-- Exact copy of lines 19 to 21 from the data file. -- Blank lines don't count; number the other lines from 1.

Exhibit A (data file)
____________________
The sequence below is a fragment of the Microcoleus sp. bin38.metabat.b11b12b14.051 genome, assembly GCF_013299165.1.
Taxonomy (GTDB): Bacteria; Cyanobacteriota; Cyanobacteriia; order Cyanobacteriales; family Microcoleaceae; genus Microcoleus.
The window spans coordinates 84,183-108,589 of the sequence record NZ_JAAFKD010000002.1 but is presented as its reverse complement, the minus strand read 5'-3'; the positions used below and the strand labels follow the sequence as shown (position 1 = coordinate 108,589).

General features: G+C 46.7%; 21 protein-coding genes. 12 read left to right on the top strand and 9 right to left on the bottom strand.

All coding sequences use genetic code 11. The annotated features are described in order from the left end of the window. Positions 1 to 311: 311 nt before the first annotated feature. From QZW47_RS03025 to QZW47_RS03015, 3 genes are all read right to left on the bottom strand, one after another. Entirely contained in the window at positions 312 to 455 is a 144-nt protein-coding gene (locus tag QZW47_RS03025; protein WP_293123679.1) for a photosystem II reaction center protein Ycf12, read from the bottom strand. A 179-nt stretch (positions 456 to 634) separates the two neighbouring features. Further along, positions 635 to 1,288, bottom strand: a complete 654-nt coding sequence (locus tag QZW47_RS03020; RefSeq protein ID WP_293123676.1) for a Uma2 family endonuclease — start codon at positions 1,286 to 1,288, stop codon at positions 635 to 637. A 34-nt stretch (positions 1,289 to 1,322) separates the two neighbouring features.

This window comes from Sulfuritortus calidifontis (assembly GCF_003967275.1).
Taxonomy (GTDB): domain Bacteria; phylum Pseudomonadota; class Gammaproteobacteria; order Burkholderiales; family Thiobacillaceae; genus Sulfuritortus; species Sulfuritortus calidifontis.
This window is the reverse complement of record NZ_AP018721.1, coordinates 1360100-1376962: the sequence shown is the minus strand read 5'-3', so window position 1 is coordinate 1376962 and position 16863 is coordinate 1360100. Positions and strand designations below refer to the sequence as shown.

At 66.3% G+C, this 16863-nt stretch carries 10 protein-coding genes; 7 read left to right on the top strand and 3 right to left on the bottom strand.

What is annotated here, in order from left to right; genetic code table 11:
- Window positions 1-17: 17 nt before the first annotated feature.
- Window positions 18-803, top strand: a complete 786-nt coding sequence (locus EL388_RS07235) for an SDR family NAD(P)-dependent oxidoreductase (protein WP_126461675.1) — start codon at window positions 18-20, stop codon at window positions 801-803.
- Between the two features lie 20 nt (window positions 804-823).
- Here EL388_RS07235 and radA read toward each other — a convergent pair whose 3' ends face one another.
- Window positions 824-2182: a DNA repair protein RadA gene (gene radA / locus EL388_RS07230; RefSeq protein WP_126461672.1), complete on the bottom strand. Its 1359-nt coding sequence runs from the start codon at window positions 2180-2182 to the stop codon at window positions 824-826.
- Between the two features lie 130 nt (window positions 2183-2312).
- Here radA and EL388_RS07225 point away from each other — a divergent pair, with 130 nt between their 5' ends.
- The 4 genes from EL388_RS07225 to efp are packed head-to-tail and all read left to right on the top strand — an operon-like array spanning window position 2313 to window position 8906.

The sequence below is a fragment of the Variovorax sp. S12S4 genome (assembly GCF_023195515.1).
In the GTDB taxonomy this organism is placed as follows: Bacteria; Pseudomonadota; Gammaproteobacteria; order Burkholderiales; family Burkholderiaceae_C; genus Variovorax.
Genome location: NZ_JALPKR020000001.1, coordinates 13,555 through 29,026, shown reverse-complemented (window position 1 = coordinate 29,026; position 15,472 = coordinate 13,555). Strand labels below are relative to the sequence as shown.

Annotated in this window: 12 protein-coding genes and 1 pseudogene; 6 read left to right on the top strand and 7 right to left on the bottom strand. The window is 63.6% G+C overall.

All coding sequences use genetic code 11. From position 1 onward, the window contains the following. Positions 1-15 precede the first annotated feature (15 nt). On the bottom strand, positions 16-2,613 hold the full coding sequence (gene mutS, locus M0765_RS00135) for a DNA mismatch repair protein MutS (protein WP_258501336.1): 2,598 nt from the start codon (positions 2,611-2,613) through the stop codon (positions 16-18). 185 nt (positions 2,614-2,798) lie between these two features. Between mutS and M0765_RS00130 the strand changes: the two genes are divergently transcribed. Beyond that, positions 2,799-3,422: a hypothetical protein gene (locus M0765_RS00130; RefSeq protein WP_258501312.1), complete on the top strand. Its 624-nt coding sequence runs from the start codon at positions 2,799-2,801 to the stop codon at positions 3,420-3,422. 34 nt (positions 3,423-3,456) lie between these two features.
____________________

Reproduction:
The sequence below is a fragment of the Variovorax sp. S12S4 genome (assembly GCF_023195515.1).
In the GTDB taxonomy this organism is placed as follows: Bacteria; Pseudomonadota; Gammaproteobacteria; order Burkholderiales; family Burkholderiaceae_C; genus Variovorax.
Genome location: NZ_JALPKR020000001.1, coordinates 13,555 through 29,026, shown reverse-complemented (window position 1 = coordinate 29,026; position 15,472 = coordinate 13,555). Strand labels below are relative to the sequence as shown.